by the appropriate Federal banking
agency when evaluating the CRA
performance of the institution at its
most recent CRA examination prior to
the agreement. An insured depository
institution or affiliate also may
designate any company as a CRA
affiliate at any time prior to the time a
covered agreement is entered into by
informing the NGEP that is a party to
the agreement of such designation.
(d) CRA public file. CRA public file
means the public file maintained by an
insured depository institution and
described in § 563.43 of this chapter.
(e) Executive officer. The term
executive officer has the same meaning
as in § 215.2(e)(1) of the Board of
Governors of the Federal Reserve’s
Regulation O (12 CFR 215.2(e)(1)). In
applying this definition under this part,
the term savings association shall be
used in place of the term bank.
(f) Federal banking agency;
appropriate Federal banking agency.
The terms Federal banking agency and
appropriate Federal banking agency
have the same meanings as in section 3
of the Federal Deposit Insurance Act (12
U.S.C. 1813).

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Federal Register / Vol. 66, No. 7 / Wednesday, January 10, 2001 / Rules and Regulations
(g) Fiscal year. (1) The fiscal year for
a NGEP that does not have a fiscal year
shall be the calendar year.
(2) Any NGEP, insured depository
institution, or affiliate that has a fiscal
year may elect to have the calendar year
be its fiscal year for purposes of this
part.
(h) Insured depository institution.
Insured depository institution has the
same meaning as in section 3 of the
Federal Deposit Insurance Act (12
U.S.C. 1813).
(i) Nongovernmental entity or person
or NGEP—(1) General. A
nongovernmental entity or person or
NGEP is any partnership, association,
trust, joint venture, joint stock company,
corporation, limited liability
corporation, company, firm, society,
other organization, or individual.
(2) Exclusions. A nongovernmental
entity or person does not include—
(i) The United States government, a
state government, a unit of local
government (including a county, city,
town, township, parish, village, or other
general-purpose subdivision of a state)
or an Indian tribe or tribal organization

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established under Federal, state or
Indian tribal law (including the
Department of Hawaiian Home Lands),
or a department, agency, or
instrumentality of any such entity;
(ii) A federally-chartered public
corporation that receives Federal funds
appropriated specifically for that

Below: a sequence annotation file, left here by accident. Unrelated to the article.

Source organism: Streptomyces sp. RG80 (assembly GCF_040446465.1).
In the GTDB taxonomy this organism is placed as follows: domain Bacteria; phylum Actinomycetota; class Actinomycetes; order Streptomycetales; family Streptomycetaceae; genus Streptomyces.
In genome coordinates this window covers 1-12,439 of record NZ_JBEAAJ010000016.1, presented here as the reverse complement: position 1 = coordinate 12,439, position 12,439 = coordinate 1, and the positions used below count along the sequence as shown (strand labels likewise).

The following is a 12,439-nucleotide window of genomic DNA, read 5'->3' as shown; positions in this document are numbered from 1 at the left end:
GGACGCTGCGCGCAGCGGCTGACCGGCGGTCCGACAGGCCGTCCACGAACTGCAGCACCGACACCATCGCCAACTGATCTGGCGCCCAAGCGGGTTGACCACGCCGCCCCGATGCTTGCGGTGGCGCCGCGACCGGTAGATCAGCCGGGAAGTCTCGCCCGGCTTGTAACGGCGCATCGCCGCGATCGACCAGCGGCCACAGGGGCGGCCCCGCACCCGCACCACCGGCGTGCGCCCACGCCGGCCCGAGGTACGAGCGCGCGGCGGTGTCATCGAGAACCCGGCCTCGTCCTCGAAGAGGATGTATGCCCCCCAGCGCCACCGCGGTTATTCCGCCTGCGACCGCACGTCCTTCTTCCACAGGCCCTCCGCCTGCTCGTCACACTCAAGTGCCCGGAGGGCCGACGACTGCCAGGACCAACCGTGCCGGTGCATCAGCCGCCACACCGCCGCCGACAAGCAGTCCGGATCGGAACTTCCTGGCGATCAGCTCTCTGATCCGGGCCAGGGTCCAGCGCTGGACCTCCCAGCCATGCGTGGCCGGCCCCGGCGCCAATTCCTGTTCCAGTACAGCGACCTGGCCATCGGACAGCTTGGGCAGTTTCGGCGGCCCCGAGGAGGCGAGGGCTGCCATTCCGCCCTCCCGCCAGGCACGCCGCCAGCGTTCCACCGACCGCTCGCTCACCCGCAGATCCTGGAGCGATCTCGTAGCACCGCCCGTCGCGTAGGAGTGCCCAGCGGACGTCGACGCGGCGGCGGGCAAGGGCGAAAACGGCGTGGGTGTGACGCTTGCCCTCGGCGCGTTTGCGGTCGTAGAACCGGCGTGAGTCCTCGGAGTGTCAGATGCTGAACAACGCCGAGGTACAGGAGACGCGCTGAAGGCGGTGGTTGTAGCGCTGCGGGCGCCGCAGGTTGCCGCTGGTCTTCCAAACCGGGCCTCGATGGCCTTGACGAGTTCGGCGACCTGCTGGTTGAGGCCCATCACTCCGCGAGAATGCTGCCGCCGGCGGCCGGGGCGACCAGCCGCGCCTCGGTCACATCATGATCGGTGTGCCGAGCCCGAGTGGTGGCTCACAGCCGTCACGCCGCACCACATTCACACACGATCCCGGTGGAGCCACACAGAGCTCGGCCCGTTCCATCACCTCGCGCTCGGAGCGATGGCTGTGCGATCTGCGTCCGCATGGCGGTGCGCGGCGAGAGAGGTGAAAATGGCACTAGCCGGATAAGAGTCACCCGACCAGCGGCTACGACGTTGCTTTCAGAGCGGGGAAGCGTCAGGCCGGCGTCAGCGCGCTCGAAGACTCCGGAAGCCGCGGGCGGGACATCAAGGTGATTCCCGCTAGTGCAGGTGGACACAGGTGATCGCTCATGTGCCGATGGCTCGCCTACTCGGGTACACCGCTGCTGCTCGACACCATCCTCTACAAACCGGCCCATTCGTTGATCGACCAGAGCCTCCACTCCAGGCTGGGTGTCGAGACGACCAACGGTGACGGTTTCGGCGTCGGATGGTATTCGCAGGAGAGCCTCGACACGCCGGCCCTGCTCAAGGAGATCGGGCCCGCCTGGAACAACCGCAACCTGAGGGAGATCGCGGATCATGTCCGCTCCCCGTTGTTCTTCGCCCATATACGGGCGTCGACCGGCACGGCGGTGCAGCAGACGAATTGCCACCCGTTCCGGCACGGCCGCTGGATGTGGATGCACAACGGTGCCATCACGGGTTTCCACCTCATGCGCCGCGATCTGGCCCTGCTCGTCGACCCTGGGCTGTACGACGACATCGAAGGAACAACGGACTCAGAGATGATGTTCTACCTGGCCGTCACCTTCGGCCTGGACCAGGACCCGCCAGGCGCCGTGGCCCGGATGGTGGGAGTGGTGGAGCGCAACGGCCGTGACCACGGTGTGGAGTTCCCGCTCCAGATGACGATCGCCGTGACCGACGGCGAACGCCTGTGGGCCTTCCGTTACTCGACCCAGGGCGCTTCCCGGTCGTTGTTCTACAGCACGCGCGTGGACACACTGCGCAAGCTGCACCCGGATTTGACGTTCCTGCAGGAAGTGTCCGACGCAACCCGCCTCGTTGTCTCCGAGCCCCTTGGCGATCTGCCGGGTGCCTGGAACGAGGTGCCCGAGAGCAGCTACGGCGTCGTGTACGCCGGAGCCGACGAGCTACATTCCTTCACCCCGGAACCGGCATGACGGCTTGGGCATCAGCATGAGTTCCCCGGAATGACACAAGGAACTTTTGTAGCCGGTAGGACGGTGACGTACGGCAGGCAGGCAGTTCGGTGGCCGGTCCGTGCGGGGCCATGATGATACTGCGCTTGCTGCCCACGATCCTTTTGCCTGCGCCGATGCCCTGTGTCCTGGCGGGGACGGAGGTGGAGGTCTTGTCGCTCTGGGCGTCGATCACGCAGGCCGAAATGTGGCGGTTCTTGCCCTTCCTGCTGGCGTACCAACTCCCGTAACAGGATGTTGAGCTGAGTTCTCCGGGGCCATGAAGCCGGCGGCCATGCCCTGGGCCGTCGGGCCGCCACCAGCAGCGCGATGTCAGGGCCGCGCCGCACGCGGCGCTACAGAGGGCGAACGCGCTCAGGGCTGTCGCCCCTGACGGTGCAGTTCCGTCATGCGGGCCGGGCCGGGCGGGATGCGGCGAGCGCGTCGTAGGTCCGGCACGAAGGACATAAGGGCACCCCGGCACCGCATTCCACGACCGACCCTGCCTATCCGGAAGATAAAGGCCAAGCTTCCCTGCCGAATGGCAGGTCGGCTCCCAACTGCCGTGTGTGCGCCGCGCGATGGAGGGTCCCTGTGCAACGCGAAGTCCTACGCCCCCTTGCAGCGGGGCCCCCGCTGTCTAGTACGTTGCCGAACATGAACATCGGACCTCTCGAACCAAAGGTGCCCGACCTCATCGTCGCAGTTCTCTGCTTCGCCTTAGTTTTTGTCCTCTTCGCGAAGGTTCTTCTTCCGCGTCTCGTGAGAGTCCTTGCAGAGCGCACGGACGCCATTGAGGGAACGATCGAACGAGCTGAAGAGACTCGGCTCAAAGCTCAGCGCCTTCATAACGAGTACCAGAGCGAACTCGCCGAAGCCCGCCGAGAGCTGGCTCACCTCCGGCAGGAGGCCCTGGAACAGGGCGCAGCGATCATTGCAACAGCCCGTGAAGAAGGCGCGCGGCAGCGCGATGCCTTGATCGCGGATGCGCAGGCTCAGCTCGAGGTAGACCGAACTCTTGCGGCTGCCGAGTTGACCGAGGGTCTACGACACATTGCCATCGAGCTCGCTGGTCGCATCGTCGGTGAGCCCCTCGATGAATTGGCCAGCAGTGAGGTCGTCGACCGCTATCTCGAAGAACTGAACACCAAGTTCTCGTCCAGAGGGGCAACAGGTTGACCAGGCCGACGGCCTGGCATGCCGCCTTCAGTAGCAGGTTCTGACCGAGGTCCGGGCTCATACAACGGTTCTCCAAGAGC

corporation;
(iii) An insured depository institution
or affiliate of an insured depository
institution; or
(iv) An officer, director, employee, or
representative (acting in his or her
capacity as an officer, director,
employee, or representative) of an entity
listed in paragraphs (i)(2)(i), (i)(2)(ii), or
(i)(2)(iii) of this section.
(j) Party. The term party with respect
to a covered agreement means each
NGEP and each insured depository
institution or affiliate that entered into
the agreement.
(k) Relevant supervisory agency. The
relevant supervisory agency for a
covered agreement means the
appropriate Federal banking agency
for—

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(1) Each insured depository
institution (or subsidiary thereof) that is
a party to the covered agreement;
(2) Each insured depository
institution (or subsidiary thereof) or
CRA affiliate that makes payments or
loans or provides services that are
subject to the covered agreement; and
(3) Any company (other than an
insured depository institution or
subsidiary thereof) that is a party to the
covered agreement.
(l) Term of agreement. An agreement
that does not have a fixed termination
date is considered to terminate on the
last date on which any party to the
agreement makes any payment or
provides any loan or other resources
under the agreement, unless the relevant
supervisory agency for the agreement
otherwise notifies each party in writing.
Dated: December 20, 2000.
By the Office of Thrift Supervision.
Ellen Seidman,
Director.
[FR Doc. 01–3 Filed 1–9–01; 8:45 am]
BILLING CODE 4810–33–U; 6210–01–U; 6714–01–U;
6720–01–U

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Federal Reserve Bank of St. Louis, One Federal Reserve Bank Plaza, St. Louis, MO 63102